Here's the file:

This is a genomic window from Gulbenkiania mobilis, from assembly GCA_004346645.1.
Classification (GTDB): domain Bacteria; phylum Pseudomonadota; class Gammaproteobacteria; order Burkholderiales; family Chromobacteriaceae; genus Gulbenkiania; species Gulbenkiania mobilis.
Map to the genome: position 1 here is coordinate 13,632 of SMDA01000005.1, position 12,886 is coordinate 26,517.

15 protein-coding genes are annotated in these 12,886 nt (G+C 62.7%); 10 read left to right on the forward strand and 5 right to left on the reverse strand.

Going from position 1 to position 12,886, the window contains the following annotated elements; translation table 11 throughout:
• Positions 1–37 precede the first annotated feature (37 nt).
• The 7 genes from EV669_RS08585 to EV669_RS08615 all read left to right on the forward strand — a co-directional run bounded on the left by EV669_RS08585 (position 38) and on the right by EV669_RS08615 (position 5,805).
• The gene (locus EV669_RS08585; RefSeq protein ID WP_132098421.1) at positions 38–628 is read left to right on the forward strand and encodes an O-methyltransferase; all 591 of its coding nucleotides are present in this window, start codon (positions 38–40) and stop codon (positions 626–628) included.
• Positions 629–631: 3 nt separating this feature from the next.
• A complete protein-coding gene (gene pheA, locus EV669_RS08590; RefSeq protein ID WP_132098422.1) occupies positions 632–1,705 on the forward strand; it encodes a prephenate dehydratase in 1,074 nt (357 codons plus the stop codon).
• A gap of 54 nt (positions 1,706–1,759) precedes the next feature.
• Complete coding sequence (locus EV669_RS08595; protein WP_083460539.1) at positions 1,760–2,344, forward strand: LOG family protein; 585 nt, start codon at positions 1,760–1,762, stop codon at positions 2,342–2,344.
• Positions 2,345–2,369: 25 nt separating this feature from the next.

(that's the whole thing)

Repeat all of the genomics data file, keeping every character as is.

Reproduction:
This is a genomic window from Gulbenkiania mobilis, from assembly GCA_004346645.1.
Classification (GTDB): domain Bacteria; phylum Pseudomonadota; class Gammaproteobacteria; order Burkholderiales; family Chromobacteriaceae; genus Gulbenkiania; species Gulbenkiania mobilis.
Map to the genome: position 1 here is coordinate 13,632 of SMDA01000005.1, position 12,886 is coordinate 26,517.

15 protein-coding genes are annotated in these 12,886 nt (G+C 62.7%); 10 read left to right on the forward strand and 5 right to left on the reverse strand.

Going from position 1 to position 12,886, the window contains the following annotated elements; translation table 11 throughout:
• Positions 1–37 precede the first annotated feature (37 nt).
• The 7 genes from EV669_RS08585 to EV669_RS08615 all read left to right on the forward strand — a co-directional run bounded on the left by EV669_RS08585 (position 38) and on the right by EV669_RS08615 (position 5,805).
• The gene (locus EV669_RS08585; RefSeq protein ID WP_132098421.1) at positions 38–628 is read left to right on the forward strand and encodes an O-methyltransferase; all 591 of its coding nucleotides are present in this window, start codon (positions 38–40) and stop codon (positions 626–628) included.
• Positions 629–631: 3 nt separating this feature from the next.
• A complete protein-coding gene (gene pheA, locus EV669_RS08590; RefSeq protein ID WP_132098422.1) occupies positions 632–1,705 on the forward strand; it encodes a prephenate dehydratase in 1,074 nt (357 codons plus the stop codon).
• A gap of 54 nt (positions 1,706–1,759) precedes the next feature.
• Complete coding sequence (locus EV669_RS08595; protein WP_083460539.1) at positions 1,760–2,344, forward strand: LOG family protein; 585 nt, start codon at positions 1,760–1,762, stop codon at positions 2,342–2,344.
• Positions 2,345–2,369: 25 nt separating this feature from the next.